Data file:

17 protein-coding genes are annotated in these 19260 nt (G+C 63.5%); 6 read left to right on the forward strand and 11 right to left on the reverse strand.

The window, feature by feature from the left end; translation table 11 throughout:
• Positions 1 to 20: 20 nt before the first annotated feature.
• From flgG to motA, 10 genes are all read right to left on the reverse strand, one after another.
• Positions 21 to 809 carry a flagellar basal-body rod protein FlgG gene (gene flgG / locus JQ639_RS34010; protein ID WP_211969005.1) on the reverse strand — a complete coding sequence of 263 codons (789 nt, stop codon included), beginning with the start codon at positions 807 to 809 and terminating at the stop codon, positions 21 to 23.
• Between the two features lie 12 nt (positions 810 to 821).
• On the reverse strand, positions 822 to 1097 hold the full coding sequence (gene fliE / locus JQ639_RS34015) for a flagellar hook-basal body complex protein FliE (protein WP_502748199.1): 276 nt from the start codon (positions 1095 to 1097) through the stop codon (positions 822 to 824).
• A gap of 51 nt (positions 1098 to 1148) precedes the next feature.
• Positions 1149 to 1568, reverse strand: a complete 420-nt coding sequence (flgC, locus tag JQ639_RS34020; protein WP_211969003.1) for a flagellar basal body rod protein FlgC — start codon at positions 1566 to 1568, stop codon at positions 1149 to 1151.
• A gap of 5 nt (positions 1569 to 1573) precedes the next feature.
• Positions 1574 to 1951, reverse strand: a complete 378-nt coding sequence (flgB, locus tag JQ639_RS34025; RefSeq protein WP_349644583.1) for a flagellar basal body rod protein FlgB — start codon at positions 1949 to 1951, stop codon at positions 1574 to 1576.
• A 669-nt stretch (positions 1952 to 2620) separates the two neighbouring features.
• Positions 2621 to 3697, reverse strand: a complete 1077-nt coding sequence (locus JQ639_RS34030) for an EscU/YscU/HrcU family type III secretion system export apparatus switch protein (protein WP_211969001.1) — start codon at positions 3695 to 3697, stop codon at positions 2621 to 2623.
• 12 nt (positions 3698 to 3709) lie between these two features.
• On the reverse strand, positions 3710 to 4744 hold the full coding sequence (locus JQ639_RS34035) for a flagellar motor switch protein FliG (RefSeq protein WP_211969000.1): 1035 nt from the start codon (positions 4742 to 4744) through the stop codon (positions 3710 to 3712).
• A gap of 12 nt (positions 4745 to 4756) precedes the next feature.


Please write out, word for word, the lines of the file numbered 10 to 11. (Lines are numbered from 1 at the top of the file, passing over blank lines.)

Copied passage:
• A gap of 5 nt (positions 1569 to 1573) precedes the next feature.
• Positions 1574 to 1951, reverse strand: a complete 378-nt coding sequence (flgB, locus tag JQ639_RS34025; RefSeq protein WP_349644583.1) for a flagellar basal body rod protein FlgB — start codon at positions 1949 to 1951, stop codon at positions 1574 to 1576.